Through this artistic approach, much of the issue is spent looking at Scott’s masked face. From the outset, this book has been about internalizing the reading experience within his headspace to convey the sense of anxiety and distortion he feels. When he sleeps, we may see what he dreams. Gerads’ frame hovers around Mister Miracle. As Orion interrogates his conviction to the cause, Gerads examines him as intently as a Voight-Kampff machine does a potential replicant, looking for the minute changes and shifts - which are noticeable when you make a point to look and track figurework across a sequence. As the issue ends, the team make use of another filmic technique; the iris out. The panels’ field of vision become tighter while the perspective remains fixed. The walls are closing in around Scott and Barda.
But the fact that he got up. That’s a victory.
Despicable Deadpool #289
Written by Gerry Duggan
Art by Scott Koblish and Nick Filardi
Lettering by Joe Sabino
Published by Marvel Comics
Review by David Pepose
'Rama Rating: 8 out of 10
"I can regret anything - it's my super-power."
Out of all the books returning to their original numbering in as part of "Marvel Legacy," it might be surprising to see the book swinging back with the most energy is Despicable Deadpool, as the Merc With a Mouth sets his sights on his longtime frenemy Cable. Writer Gerry Duggan and artist Scott Koblish aren't looking to reinvent the wheel with this action-heavy arc, but with a new Deadpool film coming out next year, this is a simple but fun diversion that just feels right.
Compared to his work on Guardians of the Galaxy, Despicable Deadpool finds writer Gerry Duggan at his least restrained - thanks to Deadpool's weirdness and Cable's mastery of time and space, there's not a lot of places that Duggan can't take this story, as he bounces from hot lava interrogations to interdimensional attacks from dinosaurs and vampires to an out-of-left-field atomic bomb dropping on New York City. By the time you get to Duggan's final twist, some of the more excessive moments are forgiven, but through it all, the real hook for this book is that Duggan gets the banter between Wade and Nate - Deadpool might think Cable smells like "ozone, old guy and Ben-Gay," but Cable knows deep down that Deadpool wants to do the right thing. It's a buddy-cop dynamic that works.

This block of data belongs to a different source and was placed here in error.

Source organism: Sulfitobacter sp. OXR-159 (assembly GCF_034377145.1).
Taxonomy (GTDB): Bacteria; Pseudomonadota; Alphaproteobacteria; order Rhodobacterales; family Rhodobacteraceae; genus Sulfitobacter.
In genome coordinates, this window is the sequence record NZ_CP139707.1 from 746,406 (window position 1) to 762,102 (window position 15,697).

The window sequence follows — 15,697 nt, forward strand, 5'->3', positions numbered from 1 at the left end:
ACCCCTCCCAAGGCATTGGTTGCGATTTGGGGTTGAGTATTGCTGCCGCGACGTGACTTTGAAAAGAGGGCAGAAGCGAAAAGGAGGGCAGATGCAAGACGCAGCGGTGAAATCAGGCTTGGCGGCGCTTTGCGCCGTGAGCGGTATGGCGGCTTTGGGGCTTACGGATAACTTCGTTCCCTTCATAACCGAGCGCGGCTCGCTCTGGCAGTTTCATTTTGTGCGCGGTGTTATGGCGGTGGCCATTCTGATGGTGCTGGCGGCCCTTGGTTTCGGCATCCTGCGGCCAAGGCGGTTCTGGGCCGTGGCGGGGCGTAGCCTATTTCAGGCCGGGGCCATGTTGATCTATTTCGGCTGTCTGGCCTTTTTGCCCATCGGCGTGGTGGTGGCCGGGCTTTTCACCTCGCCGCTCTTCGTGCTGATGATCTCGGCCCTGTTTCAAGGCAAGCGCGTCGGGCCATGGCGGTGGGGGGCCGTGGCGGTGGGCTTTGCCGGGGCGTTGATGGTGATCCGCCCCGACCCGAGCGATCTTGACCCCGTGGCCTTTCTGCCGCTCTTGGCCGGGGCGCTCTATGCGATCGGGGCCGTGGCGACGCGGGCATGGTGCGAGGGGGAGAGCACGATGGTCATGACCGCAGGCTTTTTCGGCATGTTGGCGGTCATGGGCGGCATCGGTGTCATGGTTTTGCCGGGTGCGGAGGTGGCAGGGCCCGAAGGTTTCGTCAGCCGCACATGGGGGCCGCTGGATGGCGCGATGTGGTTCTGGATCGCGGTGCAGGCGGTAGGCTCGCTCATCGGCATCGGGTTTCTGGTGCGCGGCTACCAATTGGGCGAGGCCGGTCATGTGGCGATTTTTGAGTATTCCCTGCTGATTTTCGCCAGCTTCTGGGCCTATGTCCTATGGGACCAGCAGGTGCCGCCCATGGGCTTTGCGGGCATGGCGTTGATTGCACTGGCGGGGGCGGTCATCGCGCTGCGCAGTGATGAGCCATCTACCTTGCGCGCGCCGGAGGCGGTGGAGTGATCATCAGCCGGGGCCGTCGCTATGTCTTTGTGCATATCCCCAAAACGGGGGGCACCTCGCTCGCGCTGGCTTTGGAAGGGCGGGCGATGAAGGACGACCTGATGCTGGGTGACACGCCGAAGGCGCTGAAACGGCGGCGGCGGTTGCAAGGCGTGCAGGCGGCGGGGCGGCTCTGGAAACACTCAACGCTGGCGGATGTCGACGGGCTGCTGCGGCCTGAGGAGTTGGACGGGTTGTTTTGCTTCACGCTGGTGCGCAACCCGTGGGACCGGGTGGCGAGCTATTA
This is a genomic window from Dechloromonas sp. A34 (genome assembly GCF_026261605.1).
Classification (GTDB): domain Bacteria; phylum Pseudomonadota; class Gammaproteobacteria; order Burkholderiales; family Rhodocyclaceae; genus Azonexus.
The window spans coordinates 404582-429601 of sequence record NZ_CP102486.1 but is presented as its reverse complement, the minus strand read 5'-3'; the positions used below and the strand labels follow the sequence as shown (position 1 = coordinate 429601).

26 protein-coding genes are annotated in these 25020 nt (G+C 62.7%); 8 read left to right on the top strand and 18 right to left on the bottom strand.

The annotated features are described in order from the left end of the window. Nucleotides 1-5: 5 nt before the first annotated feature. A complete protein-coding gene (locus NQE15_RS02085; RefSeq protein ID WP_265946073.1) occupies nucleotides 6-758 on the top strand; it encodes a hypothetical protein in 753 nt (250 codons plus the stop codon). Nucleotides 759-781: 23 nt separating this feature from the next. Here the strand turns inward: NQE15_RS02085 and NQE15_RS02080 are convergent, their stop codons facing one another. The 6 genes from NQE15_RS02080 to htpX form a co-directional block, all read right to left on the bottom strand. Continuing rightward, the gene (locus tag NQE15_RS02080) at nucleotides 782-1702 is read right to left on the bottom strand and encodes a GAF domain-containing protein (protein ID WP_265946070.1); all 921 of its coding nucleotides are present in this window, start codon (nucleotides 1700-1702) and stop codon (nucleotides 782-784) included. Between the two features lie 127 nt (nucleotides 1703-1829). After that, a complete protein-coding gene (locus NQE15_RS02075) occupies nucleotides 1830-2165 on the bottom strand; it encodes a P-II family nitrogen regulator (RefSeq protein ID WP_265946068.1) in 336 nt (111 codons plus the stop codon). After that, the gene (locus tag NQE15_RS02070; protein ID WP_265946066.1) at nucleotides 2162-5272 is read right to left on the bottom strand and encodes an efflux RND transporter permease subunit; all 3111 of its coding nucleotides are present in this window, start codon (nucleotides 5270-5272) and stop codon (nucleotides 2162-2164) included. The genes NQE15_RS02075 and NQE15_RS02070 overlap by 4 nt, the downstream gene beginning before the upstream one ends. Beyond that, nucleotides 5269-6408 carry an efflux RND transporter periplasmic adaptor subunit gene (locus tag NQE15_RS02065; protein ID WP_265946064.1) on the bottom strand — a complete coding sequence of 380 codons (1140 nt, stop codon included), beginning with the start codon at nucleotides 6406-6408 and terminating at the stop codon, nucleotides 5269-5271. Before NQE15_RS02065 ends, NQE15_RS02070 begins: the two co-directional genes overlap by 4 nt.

But at the same time, Duggan also just gets to write whatever weirdness comes to mind in his almost free-associative script - it's artist Scott Koblish who has to actually pull it off. Koblish's angular style has long been a great fit for Deadpool, but it's refreshing to see him tackling Cable as well, playing up the exaggerated features of the character's original design while still playing up his expressiveness, even when he's wearing half a face mask and having one eye perpetually glowing. (There's a 20-panel gag about Cable facing down Stryfe that's very funny, even with the same three panels just being flipped horizontally.) Colorist Nick Filardi also deserves praise for the moodiness of this story, even as it's taking place either with super-hot colors inside a volcano or drenched in cool tones during a wintry night.
Admittedly, there are a few minor hiccups to the story - namely, a few last-minute gags come out of nowhere and aren't quite funny enough to justify themselves, or a final turn that somewhat invalidates this off-the-wall issue - but for a comic that's as straightforward in premise as Despicable Deadpool, it's surprising to see how refreshing the execution is. Deadpool and Cable might bicker and banter, but their shared history over the years has made them one of comics' best buddy duos, and Duggan and Koblish are leveraging that dynamic nicely.
Wildstorm: Michael Cray #2
Written by Bryan Edward Hill
Art by N. Steven Harris, Dexter Vines, and Dearbhla Kelly
Lettering by Simon Bowland
Published by DC Comics/WildStorm
Review by Justin Partridge
‘Rama Rating: 9 out of 10